E.C. Myers, author of Quantum Coin (2012, Prometheus Books)

My absolute favorite book from childhood is GWINNA by Barbara Berger, and I know almost no one who has read it or even heard of it. It's a fairytale-esque story of a girl with wings who can speak to owls. Gwinna's parents turn to stone on her twelfth birthday because of an important promise they fail to keep, and she goes on a quest to a distant magical mountain to bring back the music that will return them to life. The gorgeous illustrations, also by Barbara Berger, are just as captivating as the story. My fourth grade teacher read GWINNA out loud to my class over a series of weeks, and I remember begging my parents to buy me my own copy—it was the first time I remember feeling I would be incomplete until I owned a certain book. I assure you that your life won't be complete either until you've gotten your hands on it. 

Alison Cherry, debut author of Red (2013, Delacorte Press)

As for us...

I could use this as an opportunity to tell everyone how much I love Juliet Marillier's Wildwood Dancing (seriously, I have brought it up at least eight times in Best Book Ever- go read it already!), but I will try hard to refrain. This is a hard topic for me- I don't tend to read a lot of underrated books. So, I decided to go page through my Goodreads books to see if I could think of one and then I thought of it- I don't have an Underrated Book, but I have an Underrated SERIES. The Once Upon a Time series by Simon Pulse is a collection of Novella length fairy tale retellings- they are tiny compared to other YA books and in my opinion bridge the gap between Middle Grade fiction and Young Adult fiction. I can polish one off in a half hour- and they are so much fun! Check out this Listopia on Goodreads of all the OUaT books!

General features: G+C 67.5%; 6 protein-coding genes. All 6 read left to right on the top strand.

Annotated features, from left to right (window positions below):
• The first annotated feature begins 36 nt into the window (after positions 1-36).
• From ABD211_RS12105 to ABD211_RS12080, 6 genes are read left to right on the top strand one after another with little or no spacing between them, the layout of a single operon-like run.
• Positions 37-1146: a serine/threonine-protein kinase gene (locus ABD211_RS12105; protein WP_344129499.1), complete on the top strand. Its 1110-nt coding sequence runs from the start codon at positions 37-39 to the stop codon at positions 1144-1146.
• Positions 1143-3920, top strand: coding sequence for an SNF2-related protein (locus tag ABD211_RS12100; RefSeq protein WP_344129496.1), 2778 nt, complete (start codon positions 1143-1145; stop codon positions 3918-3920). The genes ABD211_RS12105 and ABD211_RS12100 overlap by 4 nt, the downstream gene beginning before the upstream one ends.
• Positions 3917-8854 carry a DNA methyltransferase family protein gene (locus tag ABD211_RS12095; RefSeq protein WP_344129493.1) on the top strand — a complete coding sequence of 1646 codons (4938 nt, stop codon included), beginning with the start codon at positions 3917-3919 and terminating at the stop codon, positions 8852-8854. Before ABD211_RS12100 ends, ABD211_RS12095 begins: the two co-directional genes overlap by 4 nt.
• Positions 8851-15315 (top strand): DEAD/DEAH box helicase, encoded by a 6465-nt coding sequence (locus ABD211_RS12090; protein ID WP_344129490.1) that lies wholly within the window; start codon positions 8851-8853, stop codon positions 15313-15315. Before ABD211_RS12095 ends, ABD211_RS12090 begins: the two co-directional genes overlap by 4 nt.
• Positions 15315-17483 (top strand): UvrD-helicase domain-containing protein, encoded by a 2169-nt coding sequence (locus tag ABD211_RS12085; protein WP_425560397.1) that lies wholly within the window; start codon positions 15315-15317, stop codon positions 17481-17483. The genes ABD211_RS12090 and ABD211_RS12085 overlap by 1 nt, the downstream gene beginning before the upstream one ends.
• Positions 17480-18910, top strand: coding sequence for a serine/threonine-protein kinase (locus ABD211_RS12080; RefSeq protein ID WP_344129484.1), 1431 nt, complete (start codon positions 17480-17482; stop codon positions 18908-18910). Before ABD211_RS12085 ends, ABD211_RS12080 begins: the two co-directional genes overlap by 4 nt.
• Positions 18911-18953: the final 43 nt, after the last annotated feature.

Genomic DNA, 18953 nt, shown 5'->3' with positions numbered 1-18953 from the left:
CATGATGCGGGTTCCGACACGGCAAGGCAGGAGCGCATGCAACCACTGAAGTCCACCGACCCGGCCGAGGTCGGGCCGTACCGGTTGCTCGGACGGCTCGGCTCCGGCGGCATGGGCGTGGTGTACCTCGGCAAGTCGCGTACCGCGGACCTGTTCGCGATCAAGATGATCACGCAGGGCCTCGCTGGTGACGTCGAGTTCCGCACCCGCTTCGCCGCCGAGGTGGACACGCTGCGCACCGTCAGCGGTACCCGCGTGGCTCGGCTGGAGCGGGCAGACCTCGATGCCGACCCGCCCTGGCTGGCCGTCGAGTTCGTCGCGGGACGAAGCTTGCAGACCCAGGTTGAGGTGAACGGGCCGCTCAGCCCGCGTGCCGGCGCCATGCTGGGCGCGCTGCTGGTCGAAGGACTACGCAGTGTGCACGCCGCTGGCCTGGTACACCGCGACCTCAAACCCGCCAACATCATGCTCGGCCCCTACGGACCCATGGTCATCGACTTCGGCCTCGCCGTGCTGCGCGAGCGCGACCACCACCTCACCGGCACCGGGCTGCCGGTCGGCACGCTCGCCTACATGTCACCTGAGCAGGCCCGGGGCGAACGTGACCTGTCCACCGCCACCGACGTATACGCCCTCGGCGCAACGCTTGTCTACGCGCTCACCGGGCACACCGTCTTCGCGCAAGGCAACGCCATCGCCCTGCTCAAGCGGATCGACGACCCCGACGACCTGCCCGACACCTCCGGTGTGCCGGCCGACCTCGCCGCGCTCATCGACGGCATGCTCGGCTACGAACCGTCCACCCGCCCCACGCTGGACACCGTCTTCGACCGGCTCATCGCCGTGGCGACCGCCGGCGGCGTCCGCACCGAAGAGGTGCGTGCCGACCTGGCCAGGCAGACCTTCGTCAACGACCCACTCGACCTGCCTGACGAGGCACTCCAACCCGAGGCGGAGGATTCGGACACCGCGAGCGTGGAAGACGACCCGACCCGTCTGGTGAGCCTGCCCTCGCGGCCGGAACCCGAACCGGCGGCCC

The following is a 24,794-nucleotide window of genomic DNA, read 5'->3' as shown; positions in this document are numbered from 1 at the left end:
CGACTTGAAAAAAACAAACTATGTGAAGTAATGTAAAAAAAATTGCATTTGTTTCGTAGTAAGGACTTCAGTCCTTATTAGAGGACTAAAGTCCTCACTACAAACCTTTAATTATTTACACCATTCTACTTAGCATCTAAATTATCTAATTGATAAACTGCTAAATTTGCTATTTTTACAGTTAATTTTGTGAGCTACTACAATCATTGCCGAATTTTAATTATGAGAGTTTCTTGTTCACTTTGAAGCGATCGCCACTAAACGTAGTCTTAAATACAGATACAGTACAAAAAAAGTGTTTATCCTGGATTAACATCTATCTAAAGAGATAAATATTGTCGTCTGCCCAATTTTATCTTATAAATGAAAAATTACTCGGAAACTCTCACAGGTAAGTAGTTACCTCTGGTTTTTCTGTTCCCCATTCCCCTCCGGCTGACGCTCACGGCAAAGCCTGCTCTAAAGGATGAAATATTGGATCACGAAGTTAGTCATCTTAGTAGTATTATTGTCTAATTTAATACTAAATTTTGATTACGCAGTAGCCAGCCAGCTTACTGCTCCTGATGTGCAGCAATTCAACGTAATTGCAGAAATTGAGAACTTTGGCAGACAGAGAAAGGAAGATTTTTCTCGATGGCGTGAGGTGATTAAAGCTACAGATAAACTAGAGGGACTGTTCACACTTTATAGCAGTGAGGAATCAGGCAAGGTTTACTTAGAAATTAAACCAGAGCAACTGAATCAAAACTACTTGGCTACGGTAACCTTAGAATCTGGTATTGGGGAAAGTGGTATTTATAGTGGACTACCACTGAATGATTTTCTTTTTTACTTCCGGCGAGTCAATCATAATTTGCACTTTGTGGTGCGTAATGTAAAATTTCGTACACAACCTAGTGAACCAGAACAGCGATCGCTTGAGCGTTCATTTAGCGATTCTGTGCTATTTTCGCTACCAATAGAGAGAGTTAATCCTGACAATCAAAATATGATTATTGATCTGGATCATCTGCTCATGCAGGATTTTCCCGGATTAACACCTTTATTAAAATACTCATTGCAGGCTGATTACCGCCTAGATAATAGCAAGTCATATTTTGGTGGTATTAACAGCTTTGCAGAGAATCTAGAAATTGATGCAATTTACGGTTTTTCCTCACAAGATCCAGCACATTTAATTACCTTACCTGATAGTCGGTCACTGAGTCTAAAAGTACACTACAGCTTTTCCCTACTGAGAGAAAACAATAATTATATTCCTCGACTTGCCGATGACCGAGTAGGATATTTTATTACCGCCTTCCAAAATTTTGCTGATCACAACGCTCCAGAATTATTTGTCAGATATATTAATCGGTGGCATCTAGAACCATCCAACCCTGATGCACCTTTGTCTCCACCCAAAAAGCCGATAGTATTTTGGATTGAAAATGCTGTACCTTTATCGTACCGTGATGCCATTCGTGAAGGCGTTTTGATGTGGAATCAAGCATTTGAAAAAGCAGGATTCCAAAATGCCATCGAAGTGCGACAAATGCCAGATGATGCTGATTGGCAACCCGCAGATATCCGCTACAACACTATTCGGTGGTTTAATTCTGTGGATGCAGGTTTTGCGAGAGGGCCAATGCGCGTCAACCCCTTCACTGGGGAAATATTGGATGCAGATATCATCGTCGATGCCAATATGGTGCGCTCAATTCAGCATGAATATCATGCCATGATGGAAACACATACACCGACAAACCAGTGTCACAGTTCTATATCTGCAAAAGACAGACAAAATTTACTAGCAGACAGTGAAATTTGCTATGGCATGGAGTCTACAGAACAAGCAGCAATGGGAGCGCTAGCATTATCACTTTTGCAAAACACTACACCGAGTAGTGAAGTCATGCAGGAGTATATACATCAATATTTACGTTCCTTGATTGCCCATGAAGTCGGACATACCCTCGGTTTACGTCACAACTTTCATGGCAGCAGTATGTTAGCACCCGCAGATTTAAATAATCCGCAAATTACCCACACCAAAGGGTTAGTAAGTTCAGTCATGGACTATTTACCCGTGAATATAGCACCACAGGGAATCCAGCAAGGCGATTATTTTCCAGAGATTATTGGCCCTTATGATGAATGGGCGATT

Coranne


I picked up Dr. Neruda's Cure for Evil, by Rafael Yglesias, at a thrift shop in college, on one of my regular "like the cover, looks interesting" shopping sprees.  (This is still how I frequently shop for books.)  I have a background in psychology and so have always been interested in books that show some aspect of treatment.  Well, this book is that and so much more.  As the title character, Rafael Neruda, tries to unravel what went wrong with a patient of his, it requires delving into his own dysfunctional childhood as a Cuban immigrant.  It is a long, strange story that spends time delving into politics of the 40s and 50s, the "threat" of Communism, religion, child prodigies, and wealthy New Yorkers, before coming back to the present, as Dr. Neruda tries to understand evil as a psychological disorder which can be cured.  While I wasn't a fan of the ending of the book, the immense amount of research that the author had to put in to make everything come together was just staggering, and despite it's length (nearly 700 pages), it's a fascinating tale.

Sarah